israelian acrobat adam de lange performing at mitzpe ramon during sunrise
we stayed over night on the plateau of mitzpe ramon waiting for sunrise having our cameras ready. when the sun peeped through the early morning fog we realized that we were surrounded by sneaky ibex, the true inhabitants of the place. with the sunrise other people appeared and so did adam who started practising his art on the very edge of the crater’s rim the wide wildernes of the negev desert in front and sunbeam in the eyes. it was magic. i myself made a quick yoga session on the same place which was an unforgettable experience. there is no other place on earth i want to do the tree pose …
tech specs: camera - fuji ga 645, film - kodak portra 400
Israel: Rocket strikes Sderot, IAF returns fire in Gaza - 21 August 2016
A rocket was shot into Sderot along the Gaza border. A Code Red siren was heard in the region. The IDF confirms that a rocket shot from Beit Hanoun in Gaza landed in Sderot. When police searched the area, they found a rocket had exploded between two houses in the city of Sderot. Police have closed off the area; a bomb squad is at the scene. No one is reported injured. Sderot, a town in the western Negev, has been targeted by more than 10,000 rockets since 2001. In 2016 alone, 10 rockets from Gaza have struck the western Negev (not including rockets which were shot from Gaza, but fell inside Gaza). In early July, a rocket from Gaza struck a kindergarten in Sderot. The IDF responded at the time by striking four infrastructure targets in Gaza. The IAF has returned fire to Beit Hanoun, in northern Gaza. No injuries on the Gazan side reported. The IDF announced on its Hebrew language twitter account, that “in response to a shooting carried out a short time ago toward the city of Sderot, we attacked, using an Air Force jet, terror infrastructure belonging to the terror organization Hamas, in the northern Gaza Strip.” The infrastructure is reportedly a water tower in Beit Hanoun, northern Gaza. The IDF continued, “Similarly, we attacked a terrorist infrastructure via shooting from a tank. We will continue to act decisively at all times to maintain the security of the State of Israel.”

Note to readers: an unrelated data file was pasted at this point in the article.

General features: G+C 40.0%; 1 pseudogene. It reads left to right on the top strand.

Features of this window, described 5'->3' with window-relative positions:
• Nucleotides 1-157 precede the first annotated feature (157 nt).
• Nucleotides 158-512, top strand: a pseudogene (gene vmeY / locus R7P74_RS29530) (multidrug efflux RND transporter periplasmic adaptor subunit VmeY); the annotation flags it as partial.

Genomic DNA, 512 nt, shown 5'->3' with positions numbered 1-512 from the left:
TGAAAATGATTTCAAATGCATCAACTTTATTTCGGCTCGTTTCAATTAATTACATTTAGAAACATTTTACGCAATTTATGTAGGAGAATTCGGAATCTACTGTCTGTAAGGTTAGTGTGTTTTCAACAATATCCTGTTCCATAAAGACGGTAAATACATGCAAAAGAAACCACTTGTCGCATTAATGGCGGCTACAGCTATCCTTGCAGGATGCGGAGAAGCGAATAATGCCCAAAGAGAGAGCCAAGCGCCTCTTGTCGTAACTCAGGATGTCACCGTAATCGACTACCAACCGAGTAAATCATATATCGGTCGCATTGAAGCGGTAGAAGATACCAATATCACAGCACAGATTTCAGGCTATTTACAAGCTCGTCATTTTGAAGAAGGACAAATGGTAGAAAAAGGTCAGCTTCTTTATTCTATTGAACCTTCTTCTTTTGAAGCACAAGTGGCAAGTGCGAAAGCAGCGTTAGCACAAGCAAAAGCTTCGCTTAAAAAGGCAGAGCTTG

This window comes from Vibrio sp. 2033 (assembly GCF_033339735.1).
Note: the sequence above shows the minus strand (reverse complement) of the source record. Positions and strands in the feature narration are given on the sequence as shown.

eastern Mediterranean Sea contains the world’s oldest oceanic
crust still in place at the bottom of the sea, according to a paper
published today online in Nature Geoscience by a Ben-Gurion University of the Negev researcher.
Geologists have found that most oceanic crust is less than 200
million years old but Dr. Roi Granot, a member of the Department of
Geological and Environmental Sciences at BGU, says the crust in the
Herodotus Basin, the deepest part of the SE Mediterranean Sea, could be
as much as 340 million years old.
The image shows plate reconstruction
maps at 360, 340 and 320 million years ago (bottom left to upper right),
at around the time when the Pangaea Supercontinent completed its
formation and a new ocean was formed in the now eastern Mediterranean.
Reconstruction by Roi Granot
Granot used magnetic data to analyze the structure of the crust in
the Herodotus Basin, and writes in his research paper that the rocks are
characterized by magnetic stripes — the hallmark of oceanic crust
formed at a mid-ocean ridge.
As magma at a mid-ocean ridge axis cools, magnetic minerals in the
newly forming rocks align with the direction of Earth’s magnetic field.
Changes in the magnetic field’s orientation over time are recorded in
the ocean floors, creating a unique barcode that provides a time stamp
for crust formation.
Granot used this principle to identify skewed patterns in the
magnetic stripes and thus date the oceanic crust in the Herodotus Basin.
He suggests that the crust might be a remnant of the ancient Tethys
Ocean, which existed long before the Atlantic and Indian Oceans. If
correct, this implies the ocean formed much earlier than previously